Count at 80 — and a prediction challenge

Rare skipper on buttonbush, Johnson Pond, near Rt 47, photo by Will Kerling, 6/22/11

We have had a surge of FOYs in the last couple of weeks — two-spotted skipper, mulberry wing, dotted skipper, several Satyrium hairstreaks, and others. (See our log for details). Chip Krilowicz’s dying common wood nymph on 6/20/11 and Will Kerling’s find of our first rare skipper on 6/22/11 pushed our total for the year to 80 species.

It isn’t even July yet, and already you can look ahead over the remaining possibilities and try guessing how many more species we can find this year. (See the NABA Codes & Notes tab on our log for the full list from 2009 and 2010 and our current total for 2011.)

South Jersey hosts a limited number of butterfly species each year (less than 100, it seems), and nearly every one remaining on our not-yet-found possibilities list for 2011 seems “iffy.”

The one remaining certainty (or near certainty) is cloudless sulphur.

Dion skipper is probably the next most likely.

All others on our list from the previous two years will take careful observation and a touch of luck, it seems. The three most pressing species at the moment, as we move from June into July, are probably oak hairstreak, Georgia satyr, and black dash. Each of those should be flying now and is rare enough to be missed easily.

Black dash seems an especially a tough find on the Coastal Plain. In our four years of logging we have had only one record.

Georgia satyr probably outnumbers oak hairstreak and black dash and several other species on the not-yet-seen list, but it’s a Pine Barrens creature most find-able in out-of-the-way wet savannas of the NJPB. Can someone spot one on a Lakehurst trip, where our observers have found the species in previous years?

Oak hairstreak seems a mystery species — found the last couple of years but in very low numbers and unpredictably. No colony is known.

Leonard’s skipper flies in late summer and is a local breeder we missed completely last year. There seems only one known colony in South Jersey, along the Manumuskin River. Let’s find some Leonard’s this year!

Many of the other remaining not-yet-found species are southern strays: Ocola skipper, little yellow, sleepy orange…who knows which of those will wander up this way this year?

We may find something totally unexpected, of course, not on our list at all. That will be a thrill for the finder and the rest of us vicariously as well.

Still, can we match last year’s 93 species this year? Although 2011 has been a very good year so far, we will do well to reach that total again, imho. Bettering that total will require lots of observers persisting in their explorations, a surge of southern strays, two or three totally unexpected species, and a good deal of luck!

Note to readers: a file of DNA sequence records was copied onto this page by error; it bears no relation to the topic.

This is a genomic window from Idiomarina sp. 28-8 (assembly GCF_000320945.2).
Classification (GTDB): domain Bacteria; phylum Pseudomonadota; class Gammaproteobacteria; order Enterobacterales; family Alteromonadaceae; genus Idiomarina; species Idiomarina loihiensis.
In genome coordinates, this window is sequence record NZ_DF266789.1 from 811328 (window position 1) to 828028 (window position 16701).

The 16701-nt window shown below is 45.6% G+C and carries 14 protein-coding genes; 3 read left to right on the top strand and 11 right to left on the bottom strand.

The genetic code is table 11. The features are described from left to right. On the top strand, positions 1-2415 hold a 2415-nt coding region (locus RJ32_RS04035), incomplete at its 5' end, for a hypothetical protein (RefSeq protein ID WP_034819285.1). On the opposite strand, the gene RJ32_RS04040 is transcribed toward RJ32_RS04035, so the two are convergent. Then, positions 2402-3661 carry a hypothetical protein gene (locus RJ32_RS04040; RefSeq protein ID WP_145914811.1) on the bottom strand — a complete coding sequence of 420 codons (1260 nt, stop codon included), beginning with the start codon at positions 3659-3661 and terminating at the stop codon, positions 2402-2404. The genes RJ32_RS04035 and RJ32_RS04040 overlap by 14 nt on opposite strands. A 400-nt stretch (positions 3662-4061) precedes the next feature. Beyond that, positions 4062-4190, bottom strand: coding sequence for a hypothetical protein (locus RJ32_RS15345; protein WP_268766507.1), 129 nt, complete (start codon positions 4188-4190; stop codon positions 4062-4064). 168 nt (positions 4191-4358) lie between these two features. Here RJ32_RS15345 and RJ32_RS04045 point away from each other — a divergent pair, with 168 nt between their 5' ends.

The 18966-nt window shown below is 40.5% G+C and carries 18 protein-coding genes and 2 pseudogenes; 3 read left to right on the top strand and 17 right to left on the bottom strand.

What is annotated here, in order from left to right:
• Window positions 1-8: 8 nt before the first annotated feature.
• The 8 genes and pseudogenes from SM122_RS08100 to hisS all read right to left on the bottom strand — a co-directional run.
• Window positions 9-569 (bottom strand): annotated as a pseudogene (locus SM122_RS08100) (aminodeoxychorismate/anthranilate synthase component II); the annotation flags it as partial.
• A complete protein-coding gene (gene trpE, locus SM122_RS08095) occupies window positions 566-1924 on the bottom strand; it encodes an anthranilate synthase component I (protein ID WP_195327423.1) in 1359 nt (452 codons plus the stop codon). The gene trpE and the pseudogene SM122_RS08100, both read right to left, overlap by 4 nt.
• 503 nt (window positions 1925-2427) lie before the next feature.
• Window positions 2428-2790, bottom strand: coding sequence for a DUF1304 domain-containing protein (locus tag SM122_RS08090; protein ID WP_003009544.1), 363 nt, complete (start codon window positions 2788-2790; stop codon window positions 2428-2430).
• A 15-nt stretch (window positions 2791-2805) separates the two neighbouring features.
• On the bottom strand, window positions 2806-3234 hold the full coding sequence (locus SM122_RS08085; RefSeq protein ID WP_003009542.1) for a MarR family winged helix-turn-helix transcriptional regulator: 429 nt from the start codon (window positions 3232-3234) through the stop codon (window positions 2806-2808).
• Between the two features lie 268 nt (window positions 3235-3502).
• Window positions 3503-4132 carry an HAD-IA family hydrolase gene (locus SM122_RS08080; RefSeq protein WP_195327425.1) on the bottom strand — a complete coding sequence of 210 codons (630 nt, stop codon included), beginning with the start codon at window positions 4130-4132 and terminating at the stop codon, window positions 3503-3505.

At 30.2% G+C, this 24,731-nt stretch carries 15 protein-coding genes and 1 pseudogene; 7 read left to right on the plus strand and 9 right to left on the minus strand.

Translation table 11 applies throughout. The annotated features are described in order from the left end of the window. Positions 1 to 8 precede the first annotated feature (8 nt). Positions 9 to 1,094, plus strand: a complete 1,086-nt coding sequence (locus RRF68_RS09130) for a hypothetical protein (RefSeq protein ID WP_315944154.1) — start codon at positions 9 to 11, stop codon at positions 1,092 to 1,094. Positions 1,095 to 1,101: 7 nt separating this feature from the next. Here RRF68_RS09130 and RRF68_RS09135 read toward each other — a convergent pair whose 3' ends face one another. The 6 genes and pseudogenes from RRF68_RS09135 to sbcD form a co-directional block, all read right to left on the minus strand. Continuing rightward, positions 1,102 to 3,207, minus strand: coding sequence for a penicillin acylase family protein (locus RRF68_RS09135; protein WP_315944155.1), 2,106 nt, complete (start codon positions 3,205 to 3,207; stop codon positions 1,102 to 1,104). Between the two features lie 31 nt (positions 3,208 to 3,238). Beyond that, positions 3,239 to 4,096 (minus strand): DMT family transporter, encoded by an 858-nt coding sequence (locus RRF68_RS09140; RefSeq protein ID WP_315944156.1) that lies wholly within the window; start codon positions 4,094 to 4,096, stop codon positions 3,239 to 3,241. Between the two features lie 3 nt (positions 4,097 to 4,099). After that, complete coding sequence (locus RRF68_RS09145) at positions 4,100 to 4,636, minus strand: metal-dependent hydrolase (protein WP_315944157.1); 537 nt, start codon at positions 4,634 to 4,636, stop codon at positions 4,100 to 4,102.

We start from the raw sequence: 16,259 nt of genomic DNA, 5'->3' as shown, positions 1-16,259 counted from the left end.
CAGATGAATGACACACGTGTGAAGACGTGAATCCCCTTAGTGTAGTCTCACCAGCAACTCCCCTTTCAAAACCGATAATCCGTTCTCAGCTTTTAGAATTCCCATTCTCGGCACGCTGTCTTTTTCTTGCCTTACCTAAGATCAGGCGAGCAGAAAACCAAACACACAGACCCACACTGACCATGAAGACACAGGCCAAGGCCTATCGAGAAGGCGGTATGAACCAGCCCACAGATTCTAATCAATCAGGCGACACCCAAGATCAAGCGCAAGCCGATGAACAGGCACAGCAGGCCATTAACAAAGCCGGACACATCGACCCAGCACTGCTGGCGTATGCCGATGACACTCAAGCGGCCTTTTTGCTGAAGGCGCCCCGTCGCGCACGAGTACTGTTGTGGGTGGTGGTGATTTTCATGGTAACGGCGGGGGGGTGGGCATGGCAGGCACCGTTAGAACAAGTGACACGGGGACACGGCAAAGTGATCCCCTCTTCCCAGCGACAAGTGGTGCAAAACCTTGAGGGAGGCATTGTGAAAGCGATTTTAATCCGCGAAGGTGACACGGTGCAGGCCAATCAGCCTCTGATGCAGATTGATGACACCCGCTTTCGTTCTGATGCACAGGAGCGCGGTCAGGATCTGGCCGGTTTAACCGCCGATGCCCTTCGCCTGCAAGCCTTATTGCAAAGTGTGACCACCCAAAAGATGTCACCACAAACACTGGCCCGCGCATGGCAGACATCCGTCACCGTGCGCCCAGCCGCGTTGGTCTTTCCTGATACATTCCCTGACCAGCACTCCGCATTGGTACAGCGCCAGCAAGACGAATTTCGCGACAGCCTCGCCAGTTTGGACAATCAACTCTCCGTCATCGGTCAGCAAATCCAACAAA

You are invited to make your own guess at our final total by clicking on the comment section below. What’s your guess: 90? 93? 95? Higher??

If you want to really show off your prognostication abilities, you can even list those species you believe are still to come in 2011.

Common wood nymph being eaten by praying mantis, Bevan WMA, photo by Chip Krilowicz, 6/20/11

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5 Responses to Count at 80 — and a prediction challenge

  1. Will Kerling says:

    Hi Jack

    My number guess for butterfly species will be 95 and I’m pushing in full gear for 100 species!

  2. Nacote Jack says:

    Go for it, Will!

    Thanks for making the first prediction.

    And I am betting that if we do reach 95, you are the most likely observer to track down that final species!


  3. Sandra Keller says:

    97 – We have many knowledgable observers in the field looking for those
    strays. I am betting on Will and Dave getting them!

  4. Sandra Keller says:

    I think it will be a couple more years of searching and learning before we hit 100. So much out there to learn, like the Edward’s find.

  5. Sandra Keller says:

    I am revising my prediction downward. To 92. We need too many species yet! Cloudless Sulphur, Little Yellow, Sleepy Orange, Leonard’s Skipper. Black Dash might be too late already? Etc. We have Great Spangled and Variagated Frits so far. What about some others like Meadow Frit? I keep trying for that is some areas. Ocolas and Long-tailed Skippers should show up. I am not 100% sure what has been counted already as both Great Spangled Frit and Common Wood-Nymph first dates haven’t been posted yet. I am assuming both species have been counted? I think 100 is possible some year. A good southern stray year, plus we need to learn of some populations of species not known to currently occur in the region. What about Harvester? Baltimore? Good luck all!

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